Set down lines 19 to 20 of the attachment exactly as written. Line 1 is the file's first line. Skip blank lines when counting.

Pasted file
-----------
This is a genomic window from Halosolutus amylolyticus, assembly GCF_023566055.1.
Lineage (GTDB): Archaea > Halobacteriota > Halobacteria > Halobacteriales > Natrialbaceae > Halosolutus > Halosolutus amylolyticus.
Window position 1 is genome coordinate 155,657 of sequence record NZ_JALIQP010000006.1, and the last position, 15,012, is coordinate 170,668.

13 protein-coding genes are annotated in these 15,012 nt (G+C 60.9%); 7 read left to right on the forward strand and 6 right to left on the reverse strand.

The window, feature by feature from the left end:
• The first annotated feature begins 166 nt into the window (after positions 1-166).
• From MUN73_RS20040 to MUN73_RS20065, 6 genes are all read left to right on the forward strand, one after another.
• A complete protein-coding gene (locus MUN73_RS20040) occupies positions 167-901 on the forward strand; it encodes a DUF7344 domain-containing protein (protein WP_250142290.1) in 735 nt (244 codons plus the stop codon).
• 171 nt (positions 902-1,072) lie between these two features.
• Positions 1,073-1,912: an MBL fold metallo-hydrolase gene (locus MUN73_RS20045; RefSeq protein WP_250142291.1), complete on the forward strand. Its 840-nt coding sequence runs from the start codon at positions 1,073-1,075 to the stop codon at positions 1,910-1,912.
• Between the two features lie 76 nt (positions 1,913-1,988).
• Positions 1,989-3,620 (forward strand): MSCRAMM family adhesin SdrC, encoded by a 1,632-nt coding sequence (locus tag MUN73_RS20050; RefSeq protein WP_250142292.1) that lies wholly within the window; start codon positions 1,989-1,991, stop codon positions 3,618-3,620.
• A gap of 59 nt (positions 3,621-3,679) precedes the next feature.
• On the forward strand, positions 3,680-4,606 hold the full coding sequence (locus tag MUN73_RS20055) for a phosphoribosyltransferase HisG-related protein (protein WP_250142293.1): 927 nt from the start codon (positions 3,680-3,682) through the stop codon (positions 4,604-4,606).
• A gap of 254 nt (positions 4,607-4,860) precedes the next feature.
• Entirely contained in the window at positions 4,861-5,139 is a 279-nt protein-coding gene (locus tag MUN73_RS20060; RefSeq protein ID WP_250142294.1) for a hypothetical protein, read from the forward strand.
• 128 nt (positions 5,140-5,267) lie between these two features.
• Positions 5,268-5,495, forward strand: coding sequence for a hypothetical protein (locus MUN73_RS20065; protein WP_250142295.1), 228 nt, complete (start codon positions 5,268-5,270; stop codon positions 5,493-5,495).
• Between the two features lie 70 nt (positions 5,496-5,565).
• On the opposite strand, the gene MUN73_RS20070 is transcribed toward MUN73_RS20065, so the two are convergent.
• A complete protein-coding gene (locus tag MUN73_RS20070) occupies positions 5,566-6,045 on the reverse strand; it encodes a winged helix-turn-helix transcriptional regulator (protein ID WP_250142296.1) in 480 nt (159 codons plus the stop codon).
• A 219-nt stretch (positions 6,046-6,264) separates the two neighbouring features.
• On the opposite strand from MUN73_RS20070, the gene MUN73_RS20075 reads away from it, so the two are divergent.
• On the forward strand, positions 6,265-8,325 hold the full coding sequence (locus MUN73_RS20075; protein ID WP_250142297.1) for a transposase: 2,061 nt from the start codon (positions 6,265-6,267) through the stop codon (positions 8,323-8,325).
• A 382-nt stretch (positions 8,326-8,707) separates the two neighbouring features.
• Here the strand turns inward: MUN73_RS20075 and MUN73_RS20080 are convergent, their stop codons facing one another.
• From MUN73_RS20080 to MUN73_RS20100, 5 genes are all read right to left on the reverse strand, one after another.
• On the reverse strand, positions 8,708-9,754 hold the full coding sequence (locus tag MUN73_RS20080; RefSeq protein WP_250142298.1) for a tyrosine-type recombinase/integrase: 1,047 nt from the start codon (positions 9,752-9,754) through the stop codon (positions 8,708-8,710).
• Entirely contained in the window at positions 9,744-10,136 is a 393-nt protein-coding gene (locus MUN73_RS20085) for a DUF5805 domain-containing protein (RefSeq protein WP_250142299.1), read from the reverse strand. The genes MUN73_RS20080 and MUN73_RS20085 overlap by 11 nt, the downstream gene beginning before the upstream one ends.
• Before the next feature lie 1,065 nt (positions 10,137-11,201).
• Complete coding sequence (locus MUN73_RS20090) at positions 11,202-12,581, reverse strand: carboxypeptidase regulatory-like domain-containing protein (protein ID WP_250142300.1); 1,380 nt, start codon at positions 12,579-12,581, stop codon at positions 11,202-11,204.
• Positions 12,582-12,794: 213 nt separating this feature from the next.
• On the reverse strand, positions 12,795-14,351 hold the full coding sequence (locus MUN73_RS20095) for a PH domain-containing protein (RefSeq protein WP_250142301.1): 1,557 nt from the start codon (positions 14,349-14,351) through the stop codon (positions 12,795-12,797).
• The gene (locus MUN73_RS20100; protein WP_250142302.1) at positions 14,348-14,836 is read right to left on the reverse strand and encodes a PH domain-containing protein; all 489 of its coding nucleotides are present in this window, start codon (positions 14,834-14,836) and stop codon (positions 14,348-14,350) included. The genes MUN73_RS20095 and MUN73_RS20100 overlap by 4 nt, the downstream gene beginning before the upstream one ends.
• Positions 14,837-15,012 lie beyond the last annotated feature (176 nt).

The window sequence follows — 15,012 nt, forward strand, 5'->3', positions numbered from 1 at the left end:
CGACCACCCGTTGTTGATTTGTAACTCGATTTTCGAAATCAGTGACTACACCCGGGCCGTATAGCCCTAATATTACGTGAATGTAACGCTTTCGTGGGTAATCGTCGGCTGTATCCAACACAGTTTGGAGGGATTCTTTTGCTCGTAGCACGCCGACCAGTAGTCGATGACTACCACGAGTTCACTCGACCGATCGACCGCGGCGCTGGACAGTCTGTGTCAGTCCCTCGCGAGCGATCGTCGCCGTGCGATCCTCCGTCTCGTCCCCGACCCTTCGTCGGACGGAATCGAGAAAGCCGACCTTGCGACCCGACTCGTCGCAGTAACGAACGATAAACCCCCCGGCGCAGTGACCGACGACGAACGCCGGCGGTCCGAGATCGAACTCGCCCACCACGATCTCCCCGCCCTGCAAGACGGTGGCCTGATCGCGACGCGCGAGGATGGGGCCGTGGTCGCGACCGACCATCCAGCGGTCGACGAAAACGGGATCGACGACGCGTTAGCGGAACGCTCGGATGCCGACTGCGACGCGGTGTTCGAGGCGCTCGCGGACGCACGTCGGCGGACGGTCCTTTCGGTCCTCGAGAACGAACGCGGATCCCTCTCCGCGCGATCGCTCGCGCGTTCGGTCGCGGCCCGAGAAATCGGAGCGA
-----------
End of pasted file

• Between the two features lie 70 nt (positions 5,496-5,565).
• On the opposite strand, the gene MUN73_RS20070 is transcribed toward MUN73_RS20065, so the two are convergent.